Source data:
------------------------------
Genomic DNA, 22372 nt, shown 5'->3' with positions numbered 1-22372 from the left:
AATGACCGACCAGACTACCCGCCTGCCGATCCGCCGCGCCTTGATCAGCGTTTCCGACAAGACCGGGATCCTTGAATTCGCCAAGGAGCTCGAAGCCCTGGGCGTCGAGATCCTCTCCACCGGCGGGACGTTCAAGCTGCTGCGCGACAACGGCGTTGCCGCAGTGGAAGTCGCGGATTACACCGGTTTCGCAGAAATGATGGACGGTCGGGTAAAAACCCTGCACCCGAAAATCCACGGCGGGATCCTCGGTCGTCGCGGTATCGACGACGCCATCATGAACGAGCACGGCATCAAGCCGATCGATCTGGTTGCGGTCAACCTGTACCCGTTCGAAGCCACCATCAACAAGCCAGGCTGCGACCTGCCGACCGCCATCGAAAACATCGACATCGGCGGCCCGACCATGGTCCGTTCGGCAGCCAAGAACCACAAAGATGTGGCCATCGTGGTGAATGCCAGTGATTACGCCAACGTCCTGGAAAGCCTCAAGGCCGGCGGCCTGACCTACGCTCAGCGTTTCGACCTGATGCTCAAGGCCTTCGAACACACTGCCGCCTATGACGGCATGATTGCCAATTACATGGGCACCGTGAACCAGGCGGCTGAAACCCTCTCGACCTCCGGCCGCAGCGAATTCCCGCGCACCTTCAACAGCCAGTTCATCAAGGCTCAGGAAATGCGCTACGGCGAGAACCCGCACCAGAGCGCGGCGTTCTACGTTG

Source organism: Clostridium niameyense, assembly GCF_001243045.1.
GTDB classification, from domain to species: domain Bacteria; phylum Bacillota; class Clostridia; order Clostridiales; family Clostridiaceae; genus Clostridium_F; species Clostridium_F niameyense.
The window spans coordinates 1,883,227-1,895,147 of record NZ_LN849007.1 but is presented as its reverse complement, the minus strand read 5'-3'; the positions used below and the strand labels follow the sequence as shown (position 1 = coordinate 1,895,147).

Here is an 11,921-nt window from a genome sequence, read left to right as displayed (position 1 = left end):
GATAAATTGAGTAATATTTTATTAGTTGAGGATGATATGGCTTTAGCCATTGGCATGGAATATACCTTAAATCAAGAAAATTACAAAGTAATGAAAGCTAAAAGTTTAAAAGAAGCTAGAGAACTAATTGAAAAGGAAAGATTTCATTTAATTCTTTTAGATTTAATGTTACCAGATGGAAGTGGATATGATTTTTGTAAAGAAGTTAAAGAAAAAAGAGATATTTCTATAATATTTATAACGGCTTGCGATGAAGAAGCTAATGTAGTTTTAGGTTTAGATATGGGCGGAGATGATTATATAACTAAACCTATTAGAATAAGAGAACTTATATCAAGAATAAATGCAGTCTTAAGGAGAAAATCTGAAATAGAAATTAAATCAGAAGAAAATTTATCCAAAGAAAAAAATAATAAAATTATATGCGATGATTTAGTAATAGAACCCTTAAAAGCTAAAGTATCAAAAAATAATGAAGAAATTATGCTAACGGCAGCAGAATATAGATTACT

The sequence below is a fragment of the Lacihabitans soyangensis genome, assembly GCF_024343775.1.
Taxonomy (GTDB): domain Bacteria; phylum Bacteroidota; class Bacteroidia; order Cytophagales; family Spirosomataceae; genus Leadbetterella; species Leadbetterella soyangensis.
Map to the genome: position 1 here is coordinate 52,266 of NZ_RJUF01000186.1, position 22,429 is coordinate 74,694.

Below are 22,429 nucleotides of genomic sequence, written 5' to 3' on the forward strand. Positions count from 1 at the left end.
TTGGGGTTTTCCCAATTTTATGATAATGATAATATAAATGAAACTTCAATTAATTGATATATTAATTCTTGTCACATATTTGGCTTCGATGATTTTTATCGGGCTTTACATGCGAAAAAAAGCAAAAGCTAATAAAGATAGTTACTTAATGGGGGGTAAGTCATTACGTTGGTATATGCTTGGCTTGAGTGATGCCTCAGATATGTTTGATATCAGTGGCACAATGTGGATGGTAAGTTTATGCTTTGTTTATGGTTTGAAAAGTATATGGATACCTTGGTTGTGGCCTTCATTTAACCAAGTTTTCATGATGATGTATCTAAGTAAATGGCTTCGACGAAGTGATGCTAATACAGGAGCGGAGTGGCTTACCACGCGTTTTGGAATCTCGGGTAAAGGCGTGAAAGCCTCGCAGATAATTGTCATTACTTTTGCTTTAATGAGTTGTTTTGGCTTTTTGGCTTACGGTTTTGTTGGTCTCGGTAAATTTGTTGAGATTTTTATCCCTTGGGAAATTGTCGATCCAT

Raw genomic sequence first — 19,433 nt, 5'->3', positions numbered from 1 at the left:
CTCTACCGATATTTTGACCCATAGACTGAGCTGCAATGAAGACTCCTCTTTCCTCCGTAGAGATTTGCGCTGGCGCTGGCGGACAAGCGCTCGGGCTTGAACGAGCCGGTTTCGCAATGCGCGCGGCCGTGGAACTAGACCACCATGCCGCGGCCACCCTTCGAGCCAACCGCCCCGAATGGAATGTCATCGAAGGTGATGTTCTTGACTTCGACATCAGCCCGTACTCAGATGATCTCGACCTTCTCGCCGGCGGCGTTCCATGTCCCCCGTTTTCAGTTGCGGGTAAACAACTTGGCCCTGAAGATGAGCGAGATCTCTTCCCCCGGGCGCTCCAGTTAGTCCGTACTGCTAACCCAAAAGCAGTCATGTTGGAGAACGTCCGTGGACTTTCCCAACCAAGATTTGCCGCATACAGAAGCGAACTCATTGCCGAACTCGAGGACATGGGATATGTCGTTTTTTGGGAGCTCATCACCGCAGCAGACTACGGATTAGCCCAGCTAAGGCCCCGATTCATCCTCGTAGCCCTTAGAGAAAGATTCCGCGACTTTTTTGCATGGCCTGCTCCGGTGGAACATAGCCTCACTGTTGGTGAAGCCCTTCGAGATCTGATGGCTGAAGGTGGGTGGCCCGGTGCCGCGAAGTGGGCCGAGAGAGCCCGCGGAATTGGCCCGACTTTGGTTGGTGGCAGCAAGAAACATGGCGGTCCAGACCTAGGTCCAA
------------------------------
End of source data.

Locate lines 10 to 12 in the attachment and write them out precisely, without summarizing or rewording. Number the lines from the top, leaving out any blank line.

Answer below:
Map to the genome: position 1 here is coordinate 52,266 of NZ_RJUF01000186.1, position 22,429 is coordinate 74,694.

Below are 22,429 nucleotides of genomic sequence, written 5' to 3' on the forward strand. Positions count from 1 at the left end.
TTGGGGTTTTCCCAATTTTATGATAATGATAATATAAATGAAACTTCAATTAATTGATATATTAATTCTTGTCACATATTTGGCTTCGATGATTTTTATCGGGCTTTACATGCGAAAAAAAGCAAAAGCTAATAAAGATAGTTACTTAATGGGGGGTAAGTCATTACGTTGGTATATGCTTGGCTTGAGTGATGCCTCAGATATGTTTGATATCAGTGGCACAATGTGGATGGTAAGTTTATGCTTTGTTTATGGTTTGAAAAGTATATGGATACCTTGGTTGTGGCCTTCATTTAACCAAGTTTTCATGATGATGTATCTAAGTAAATGGCTTCGACGAAGTGATGCTAATACAGGAGCGGAGTGGCTTACCACGCGTTTTGGAATCTCGGGTAAAGGCGTGAAAGCCTCGCAGATAATTGTCATTACTTTTGCTTTAATGAGTTGTTTTGGCTTTTTGGCTTACGGTTTTGTTGGTCTCGGTAAATTTGTTGAGATTTTTATCCCTTGGGAAATTGTCGATCCAT